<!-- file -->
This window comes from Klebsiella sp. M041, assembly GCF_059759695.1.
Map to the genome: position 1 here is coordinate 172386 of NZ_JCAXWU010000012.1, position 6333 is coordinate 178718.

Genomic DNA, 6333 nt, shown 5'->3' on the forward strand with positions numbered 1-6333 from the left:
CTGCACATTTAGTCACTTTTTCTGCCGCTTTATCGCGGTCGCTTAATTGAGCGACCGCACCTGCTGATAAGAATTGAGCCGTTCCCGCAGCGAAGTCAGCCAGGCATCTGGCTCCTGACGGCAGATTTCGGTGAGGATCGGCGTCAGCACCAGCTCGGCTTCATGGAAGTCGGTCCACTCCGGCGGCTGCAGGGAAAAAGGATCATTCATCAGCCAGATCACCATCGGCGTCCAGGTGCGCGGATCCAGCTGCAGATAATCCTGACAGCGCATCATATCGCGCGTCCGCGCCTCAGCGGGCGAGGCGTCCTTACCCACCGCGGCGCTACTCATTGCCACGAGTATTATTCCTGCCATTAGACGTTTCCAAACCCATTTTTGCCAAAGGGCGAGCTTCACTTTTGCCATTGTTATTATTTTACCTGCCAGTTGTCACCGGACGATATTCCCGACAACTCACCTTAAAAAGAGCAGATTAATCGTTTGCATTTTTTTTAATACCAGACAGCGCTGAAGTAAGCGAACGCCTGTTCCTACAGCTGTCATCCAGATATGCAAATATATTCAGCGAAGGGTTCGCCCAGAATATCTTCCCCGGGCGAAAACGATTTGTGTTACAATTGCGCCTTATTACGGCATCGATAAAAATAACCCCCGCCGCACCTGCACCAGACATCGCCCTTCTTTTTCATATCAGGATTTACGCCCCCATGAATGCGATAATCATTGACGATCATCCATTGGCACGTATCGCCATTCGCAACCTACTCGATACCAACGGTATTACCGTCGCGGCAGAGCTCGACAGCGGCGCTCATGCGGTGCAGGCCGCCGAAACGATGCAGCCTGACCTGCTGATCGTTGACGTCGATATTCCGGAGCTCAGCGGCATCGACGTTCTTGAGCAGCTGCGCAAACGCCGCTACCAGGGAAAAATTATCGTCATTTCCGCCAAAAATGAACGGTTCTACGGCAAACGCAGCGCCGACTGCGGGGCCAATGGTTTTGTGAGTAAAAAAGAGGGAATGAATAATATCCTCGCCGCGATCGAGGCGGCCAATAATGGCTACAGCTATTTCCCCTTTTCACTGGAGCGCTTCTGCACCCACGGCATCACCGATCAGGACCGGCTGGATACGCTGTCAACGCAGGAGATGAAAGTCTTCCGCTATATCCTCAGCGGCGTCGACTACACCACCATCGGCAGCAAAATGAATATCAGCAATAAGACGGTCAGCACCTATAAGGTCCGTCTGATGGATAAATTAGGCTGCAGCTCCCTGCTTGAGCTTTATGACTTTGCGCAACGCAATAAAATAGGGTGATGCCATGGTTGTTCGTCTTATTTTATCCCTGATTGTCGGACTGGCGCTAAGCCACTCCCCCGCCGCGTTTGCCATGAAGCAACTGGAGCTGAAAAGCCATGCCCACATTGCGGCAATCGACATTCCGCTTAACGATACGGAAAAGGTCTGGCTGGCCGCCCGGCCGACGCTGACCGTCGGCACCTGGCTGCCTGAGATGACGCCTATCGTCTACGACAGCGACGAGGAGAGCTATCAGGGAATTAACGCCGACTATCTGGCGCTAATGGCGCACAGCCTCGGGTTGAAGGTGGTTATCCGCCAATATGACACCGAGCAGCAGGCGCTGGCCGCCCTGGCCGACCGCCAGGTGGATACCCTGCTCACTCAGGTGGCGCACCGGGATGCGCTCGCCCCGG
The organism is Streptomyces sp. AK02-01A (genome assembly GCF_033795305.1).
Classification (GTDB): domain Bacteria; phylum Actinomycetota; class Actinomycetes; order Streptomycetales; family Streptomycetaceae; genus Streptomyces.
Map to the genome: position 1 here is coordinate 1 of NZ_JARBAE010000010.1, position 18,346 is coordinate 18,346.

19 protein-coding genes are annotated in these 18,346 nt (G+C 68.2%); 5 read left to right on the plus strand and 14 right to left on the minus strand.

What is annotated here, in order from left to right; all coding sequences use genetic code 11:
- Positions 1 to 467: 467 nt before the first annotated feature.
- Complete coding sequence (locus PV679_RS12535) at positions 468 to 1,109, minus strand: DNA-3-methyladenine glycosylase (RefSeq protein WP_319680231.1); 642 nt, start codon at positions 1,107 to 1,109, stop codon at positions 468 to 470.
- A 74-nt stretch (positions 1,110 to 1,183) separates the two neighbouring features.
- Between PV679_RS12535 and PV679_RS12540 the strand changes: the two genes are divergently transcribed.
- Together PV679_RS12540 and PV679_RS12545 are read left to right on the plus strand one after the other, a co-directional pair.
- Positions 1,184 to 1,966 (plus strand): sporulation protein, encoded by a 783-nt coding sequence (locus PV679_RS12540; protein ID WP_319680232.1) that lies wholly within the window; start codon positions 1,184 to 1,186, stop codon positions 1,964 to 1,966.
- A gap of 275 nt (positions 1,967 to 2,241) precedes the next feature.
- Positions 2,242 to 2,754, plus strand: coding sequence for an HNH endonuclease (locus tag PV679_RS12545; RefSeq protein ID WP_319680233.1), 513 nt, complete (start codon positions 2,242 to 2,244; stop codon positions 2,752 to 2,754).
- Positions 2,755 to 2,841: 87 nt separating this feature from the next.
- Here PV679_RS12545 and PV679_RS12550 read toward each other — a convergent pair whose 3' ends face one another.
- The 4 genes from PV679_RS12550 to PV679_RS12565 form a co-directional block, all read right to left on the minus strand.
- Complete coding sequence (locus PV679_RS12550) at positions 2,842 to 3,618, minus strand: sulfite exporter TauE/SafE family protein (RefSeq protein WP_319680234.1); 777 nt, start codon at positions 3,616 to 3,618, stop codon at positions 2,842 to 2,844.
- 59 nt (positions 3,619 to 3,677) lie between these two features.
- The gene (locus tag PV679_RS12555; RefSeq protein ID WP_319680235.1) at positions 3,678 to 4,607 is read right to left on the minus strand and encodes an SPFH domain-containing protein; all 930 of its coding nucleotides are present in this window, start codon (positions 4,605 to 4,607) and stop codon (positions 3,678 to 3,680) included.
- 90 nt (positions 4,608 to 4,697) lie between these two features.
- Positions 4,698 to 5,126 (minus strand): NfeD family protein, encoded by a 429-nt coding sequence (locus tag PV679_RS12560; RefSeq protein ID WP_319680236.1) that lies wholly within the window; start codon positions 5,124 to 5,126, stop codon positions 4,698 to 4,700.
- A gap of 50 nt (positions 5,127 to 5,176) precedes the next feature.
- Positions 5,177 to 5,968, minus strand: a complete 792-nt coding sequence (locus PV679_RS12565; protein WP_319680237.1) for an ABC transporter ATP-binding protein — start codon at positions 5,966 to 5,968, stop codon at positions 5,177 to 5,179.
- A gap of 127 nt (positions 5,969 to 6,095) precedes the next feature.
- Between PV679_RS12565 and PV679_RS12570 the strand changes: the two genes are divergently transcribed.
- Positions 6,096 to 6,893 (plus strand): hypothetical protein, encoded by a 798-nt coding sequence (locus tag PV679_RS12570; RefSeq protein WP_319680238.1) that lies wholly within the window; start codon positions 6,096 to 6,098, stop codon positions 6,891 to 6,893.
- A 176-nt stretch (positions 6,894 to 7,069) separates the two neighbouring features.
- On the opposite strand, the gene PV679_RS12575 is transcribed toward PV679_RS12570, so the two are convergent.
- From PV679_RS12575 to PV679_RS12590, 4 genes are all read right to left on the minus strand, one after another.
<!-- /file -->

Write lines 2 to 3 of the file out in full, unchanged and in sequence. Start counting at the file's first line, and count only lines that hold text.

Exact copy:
Map to the genome: position 1 here is coordinate 172386 of NZ_JCAXWU010000012.1, position 6333 is coordinate 178718.

Genomic DNA, 6333 nt, shown 5'->3' on the forward strand with positions numbered 1-6333 from the left: